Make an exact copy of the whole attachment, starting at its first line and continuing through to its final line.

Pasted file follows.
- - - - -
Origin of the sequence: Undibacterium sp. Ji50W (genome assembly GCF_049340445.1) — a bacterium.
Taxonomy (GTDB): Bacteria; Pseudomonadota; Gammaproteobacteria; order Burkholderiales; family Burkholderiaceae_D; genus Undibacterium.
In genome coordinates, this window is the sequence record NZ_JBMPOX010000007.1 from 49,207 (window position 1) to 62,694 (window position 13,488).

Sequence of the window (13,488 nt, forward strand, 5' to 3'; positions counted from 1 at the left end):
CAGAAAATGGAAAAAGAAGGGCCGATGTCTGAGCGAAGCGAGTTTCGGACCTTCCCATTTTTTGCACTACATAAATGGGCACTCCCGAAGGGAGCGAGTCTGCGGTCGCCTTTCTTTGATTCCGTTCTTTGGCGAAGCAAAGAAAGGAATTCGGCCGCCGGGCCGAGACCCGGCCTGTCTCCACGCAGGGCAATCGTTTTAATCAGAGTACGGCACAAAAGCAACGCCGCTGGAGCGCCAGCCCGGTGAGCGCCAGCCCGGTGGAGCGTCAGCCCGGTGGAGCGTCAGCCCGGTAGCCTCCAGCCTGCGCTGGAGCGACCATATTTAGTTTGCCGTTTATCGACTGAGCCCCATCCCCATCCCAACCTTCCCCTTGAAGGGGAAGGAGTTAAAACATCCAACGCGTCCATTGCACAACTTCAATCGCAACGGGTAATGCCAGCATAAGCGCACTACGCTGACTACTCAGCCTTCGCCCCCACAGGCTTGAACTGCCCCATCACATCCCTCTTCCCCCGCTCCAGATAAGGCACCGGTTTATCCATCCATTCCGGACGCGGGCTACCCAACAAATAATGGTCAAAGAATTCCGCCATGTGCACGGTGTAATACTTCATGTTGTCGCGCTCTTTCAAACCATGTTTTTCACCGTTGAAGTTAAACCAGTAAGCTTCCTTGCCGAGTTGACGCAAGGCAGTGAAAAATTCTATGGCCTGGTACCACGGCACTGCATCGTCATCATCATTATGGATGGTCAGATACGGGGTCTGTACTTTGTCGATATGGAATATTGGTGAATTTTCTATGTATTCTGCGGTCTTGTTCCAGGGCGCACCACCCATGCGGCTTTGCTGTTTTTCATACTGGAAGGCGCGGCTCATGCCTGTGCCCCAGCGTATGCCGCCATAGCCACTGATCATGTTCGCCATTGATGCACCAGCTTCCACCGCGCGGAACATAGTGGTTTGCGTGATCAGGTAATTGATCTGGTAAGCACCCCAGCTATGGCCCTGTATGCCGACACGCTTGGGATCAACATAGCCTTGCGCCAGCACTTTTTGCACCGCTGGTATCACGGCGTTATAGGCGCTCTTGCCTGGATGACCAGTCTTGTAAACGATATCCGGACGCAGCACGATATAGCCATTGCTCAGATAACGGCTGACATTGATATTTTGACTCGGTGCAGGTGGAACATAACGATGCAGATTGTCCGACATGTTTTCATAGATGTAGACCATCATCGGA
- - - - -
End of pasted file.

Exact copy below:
Origin of the sequence: Undibacterium sp. Ji50W (genome assembly GCF_049340445.1) — a bacterium.
Taxonomy (GTDB): Bacteria; Pseudomonadota; Gammaproteobacteria; order Burkholderiales; family Burkholderiaceae_D; genus Undibacterium.
In genome coordinates, this window is the sequence record NZ_JBMPOX010000007.1 from 49,207 (window position 1) to 62,694 (window position 13,488).

Sequence of the window (13,488 nt, forward strand, 5' to 3'; positions counted from 1 at the left end):
CAGAAAATGGAAAAAGAAGGGCCGATGTCTGAGCGAAGCGAGTTTCGGACCTTCCCATTTTTTGCACTACATAAATGGGCACTCCCGAAGGGAGCGAGTCTGCGGTCGCCTTTCTTTGATTCCGTTCTTTGGCGAAGCAAAGAAAGGAATTCGGCCGCCGGGCCGAGACCCGGCCTGTCTCCACGCAGGGCAATCGTTTTAATCAGAGTACGGCACAAAAGCAACGCCGCTGGAGCGCCAGCCCGGTGAGCGCCAGCCCGGTGGAGCGTCAGCCCGGTGGAGCGTCAGCCCGGTAGCCTCCAGCCTGCGCTGGAGCGACCATATTTAGTTTGCCGTTTATCGACTGAGCCCCATCCCCATCCCAACCTTCCCCTTGAAGGGGAAGGAGTTAAAACATCCAACGCGTCCATTGCACAACTTCAATCGCAACGGGTAATGCCAGCATAAGCGCACTACGCTGACTACTCAGCCTTCGCCCCCACAGGCTTGAACTGCCCCATCACATCCCTCTTCCCCCGCTCCAGATAAGGCACCGGTTTATCCATCCATTCCGGACGCGGGCTACCCAACAAATAATGGTCAAAGAATTCCGCCATGTGCACGGTGTAATACTTCATGTTGTCGCGCTCTTTCAAACCATGTTTTTCACCGTTGAAGTTAAACCAGTAAGCTTCCTTGCCGAGTTGACGCAAGGCAGTGAAAAATTCTATGGCCTGGTACCACGGCACTGCATCGTCATCATCATTATGGATGGTCAGATACGGGGTCTGTACTTTGTCGATATGGAATATTGGTGAATTTTCTATGTATTCTGCGGTCTTGTTCCAGGGCGCACCACCCATGCGGCTTTGCTGTTTTTCATACTGGAAGGCGCGGCTCATGCCTGTGCCCCAGCGTATGCCGCCATAGCCACTGATCATGTTCGCCATTGATGCACCAGCTTCCACCGCGCGGAACATAGTGGTTTGCGTGATCAGGTAATTGATCTGGTAAGCACCCCAGCTATGGCCCTGTATGCCGACACGCTTGGGATCAACATAGCCTTGCGCCAGCACTTTTTGCACCGCTGGTATCACGGCGTTATAGGCGCTCTTGCCTGGATGACCAGTCTTGTAAACGATATCCGGACGCAGCACGATATAGCCATTGCTCAGATAACGGCTGACATTGATATTTTGACTCGGTGCAGGTGGAACATAACGATGCAGATTGTCCGACATGTTTTCATAGATGTAGACCATCATCGGA